#3: Don’t forget to mind your mental health: “Limit COVID-19 news consumption to an hour a day (if possible); avoid social media if it’s making you too anxious.” – Sonia Sharigian

#4: Consider investing in a standing desk: “Mine is adjustable so I can sit if wanted. I find myself drinking more water. It also feels like more of a transition when I log off in the evenings and move the ten steps to the couch to sit down.” – Holly Kilbourn

Lastly, we are all in this together. It is important to remember this as we move forward, and it applies to our clients as well. We aim never to be “log-jams” for either our own teams or our clients who depend on us. There are new pressures and challenges that we need to navigate during this time, and putting ourselves in the best position as possible to manage our work is the best thing we can do for each other and our clients.

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Kat Waller, Moderator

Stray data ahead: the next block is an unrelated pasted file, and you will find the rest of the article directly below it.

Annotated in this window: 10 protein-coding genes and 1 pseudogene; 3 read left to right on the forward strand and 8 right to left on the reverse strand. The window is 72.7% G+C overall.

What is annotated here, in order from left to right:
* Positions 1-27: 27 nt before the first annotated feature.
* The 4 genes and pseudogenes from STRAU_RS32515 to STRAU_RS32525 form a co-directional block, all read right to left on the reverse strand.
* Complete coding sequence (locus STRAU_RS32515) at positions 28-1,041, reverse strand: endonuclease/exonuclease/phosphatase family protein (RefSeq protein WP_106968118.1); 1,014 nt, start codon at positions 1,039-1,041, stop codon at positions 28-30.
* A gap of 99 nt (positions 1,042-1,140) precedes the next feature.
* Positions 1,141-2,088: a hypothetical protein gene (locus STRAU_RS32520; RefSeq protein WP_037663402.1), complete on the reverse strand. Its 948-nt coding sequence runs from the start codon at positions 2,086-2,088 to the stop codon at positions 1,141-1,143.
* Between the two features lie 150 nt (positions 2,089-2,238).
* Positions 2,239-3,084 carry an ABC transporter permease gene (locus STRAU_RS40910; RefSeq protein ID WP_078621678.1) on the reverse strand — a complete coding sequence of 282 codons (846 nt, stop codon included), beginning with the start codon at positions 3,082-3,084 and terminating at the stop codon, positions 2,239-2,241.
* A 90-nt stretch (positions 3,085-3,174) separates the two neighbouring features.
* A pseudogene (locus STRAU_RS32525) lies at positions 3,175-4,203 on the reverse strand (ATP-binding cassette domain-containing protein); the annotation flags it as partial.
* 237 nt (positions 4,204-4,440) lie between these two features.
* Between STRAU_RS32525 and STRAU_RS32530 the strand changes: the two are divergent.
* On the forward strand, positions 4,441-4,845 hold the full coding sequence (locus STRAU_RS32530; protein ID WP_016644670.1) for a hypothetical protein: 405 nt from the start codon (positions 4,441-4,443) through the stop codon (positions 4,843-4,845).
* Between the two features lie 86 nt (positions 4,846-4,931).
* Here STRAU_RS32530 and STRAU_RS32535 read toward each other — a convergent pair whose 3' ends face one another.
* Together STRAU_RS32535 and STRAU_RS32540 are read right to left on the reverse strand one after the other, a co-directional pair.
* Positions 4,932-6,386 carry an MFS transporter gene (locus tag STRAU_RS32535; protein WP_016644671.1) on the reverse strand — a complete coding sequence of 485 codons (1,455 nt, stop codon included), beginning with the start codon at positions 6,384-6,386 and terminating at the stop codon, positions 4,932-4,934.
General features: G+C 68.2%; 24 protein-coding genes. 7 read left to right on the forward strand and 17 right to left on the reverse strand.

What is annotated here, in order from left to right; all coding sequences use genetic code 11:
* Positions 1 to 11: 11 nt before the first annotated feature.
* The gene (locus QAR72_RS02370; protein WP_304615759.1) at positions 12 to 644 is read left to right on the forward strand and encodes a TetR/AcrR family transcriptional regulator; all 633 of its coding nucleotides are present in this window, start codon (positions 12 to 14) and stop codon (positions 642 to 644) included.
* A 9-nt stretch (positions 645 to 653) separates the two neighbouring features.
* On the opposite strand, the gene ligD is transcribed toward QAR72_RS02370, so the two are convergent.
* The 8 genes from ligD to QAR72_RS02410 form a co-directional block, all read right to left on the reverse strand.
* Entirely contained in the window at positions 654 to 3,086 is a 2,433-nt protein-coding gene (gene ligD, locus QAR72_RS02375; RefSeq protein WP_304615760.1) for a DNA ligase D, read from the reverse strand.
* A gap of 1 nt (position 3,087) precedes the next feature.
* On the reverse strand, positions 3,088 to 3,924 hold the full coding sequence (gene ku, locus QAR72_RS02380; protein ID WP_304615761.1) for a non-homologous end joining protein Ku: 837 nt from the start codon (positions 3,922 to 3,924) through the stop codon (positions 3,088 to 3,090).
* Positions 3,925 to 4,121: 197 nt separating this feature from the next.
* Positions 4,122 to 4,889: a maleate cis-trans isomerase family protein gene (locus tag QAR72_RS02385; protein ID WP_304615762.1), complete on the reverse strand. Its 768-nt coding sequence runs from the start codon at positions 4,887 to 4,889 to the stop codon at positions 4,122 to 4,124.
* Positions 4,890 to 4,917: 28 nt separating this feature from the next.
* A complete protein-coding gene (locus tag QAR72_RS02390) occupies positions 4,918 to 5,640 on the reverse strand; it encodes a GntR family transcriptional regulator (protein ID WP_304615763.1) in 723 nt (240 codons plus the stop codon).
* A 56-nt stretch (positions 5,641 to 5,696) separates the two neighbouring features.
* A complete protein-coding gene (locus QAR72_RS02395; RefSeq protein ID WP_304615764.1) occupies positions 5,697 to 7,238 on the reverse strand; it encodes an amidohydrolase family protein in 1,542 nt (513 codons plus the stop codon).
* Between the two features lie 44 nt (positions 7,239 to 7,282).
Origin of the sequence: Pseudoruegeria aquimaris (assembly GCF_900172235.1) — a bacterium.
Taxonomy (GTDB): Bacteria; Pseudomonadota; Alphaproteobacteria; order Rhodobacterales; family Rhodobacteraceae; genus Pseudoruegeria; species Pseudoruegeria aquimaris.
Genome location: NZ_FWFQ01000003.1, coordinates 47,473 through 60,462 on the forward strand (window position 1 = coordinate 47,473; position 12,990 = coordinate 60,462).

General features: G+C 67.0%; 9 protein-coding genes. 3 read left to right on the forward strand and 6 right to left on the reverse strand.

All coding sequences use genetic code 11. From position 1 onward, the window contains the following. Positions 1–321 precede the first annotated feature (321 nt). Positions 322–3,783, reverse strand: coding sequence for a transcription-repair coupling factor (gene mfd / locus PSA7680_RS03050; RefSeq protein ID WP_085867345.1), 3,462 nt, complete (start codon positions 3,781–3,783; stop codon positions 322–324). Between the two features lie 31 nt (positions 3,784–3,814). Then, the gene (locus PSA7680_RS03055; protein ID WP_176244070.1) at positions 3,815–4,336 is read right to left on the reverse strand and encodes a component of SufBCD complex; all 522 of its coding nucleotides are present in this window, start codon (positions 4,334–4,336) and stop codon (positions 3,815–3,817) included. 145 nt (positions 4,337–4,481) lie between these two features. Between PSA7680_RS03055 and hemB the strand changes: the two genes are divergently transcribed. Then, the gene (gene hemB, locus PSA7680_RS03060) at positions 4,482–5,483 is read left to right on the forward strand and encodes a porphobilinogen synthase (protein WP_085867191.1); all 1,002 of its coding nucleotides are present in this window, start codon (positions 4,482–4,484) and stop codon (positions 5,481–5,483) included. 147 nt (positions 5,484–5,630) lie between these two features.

Kat Waller
Director, Financial Services Qualitative

Kat is an experienced qualitative strategist and moderator who is dedicated to Escalent’s Financial Services team. Prior to joining Escalent, she was fully immersed in ethnographic fieldwork among specialized populations. Her Escalent career has added even more specialized populations to her list: financial advisors, consultants, plan sponsors, end investors, and banking and credit card customers to name a few. Kat is adept in ethnographic and in-situ methodologies, in-depth interviews, online bulletin boards, and focus group moderation. She is also skilled in back end narrative analysis and consultative reporting that always has its eye on making a real business impact for her clients. Her passion for uncovering qualitative insights and business strategy carries through in her work in Financial Services. Kat holds a BA in Sociocultural Anthropology and a Masters of Science in Medical Anthropology from Boston University.

Justin Sutton, Senior Director
Justin Sutton
Senior Director, Qualitative

Justin is a former senior director in the qualitative group.